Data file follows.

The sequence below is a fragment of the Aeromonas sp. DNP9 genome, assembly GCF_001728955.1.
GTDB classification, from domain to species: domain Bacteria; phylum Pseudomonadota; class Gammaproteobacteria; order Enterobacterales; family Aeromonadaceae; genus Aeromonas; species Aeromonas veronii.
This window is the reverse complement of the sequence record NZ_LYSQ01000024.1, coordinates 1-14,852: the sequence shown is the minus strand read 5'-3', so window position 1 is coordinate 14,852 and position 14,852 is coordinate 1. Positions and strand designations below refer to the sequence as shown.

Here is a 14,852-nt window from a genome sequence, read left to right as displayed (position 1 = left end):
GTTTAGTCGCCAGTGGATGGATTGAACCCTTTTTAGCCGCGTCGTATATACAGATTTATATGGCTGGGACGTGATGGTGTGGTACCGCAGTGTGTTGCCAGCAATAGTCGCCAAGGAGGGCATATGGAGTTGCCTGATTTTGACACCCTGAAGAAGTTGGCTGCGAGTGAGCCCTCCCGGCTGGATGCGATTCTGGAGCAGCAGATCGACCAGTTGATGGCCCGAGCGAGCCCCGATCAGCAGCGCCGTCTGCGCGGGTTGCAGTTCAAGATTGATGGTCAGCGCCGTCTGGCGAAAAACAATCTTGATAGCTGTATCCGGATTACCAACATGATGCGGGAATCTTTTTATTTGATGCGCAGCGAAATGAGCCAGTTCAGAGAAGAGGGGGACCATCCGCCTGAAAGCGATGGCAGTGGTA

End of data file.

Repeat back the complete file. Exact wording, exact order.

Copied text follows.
The sequence below is a fragment of the Aeromonas sp. DNP9 genome, assembly GCF_001728955.1.
GTDB classification, from domain to species: domain Bacteria; phylum Pseudomonadota; class Gammaproteobacteria; order Enterobacterales; family Aeromonadaceae; genus Aeromonas; species Aeromonas veronii.
This window is the reverse complement of the sequence record NZ_LYSQ01000024.1, coordinates 1-14,852: the sequence shown is the minus strand read 5'-3', so window position 1 is coordinate 14,852 and position 14,852 is coordinate 1. Positions and strand designations below refer to the sequence as shown.

Here is a 14,852-nt window from a genome sequence, read left to right as displayed (position 1 = left end):
GTTTAGTCGCCAGTGGATGGATTGAACCCTTTTTAGCCGCGTCGTATATACAGATTTATATGGCTGGGACGTGATGGTGTGGTACCGCAGTGTGTTGCCAGCAATAGTCGCCAAGGAGGGCATATGGAGTTGCCTGATTTTGACACCCTGAAGAAGTTGGCTGCGAGTGAGCCCTCCCGGCTGGATGCGATTCTGGAGCAGCAGATCGACCAGTTGATGGCCCGAGCGAGCCCCGATCAGCAGCGCCGTCTGCGCGGGTTGCAGTTCAAGATTGATGGTCAGCGCCGTCTGGCGAAAAACAATCTTGATAGCTGTATCCGGATTACCAACATGATGCGGGAATCTTTTTATTTGATGCGCAGCGAAATGAGCCAGTTCAGAGAAGAGGGGGACCATCCGCCTGAAAGCGATGGCAGTGGTA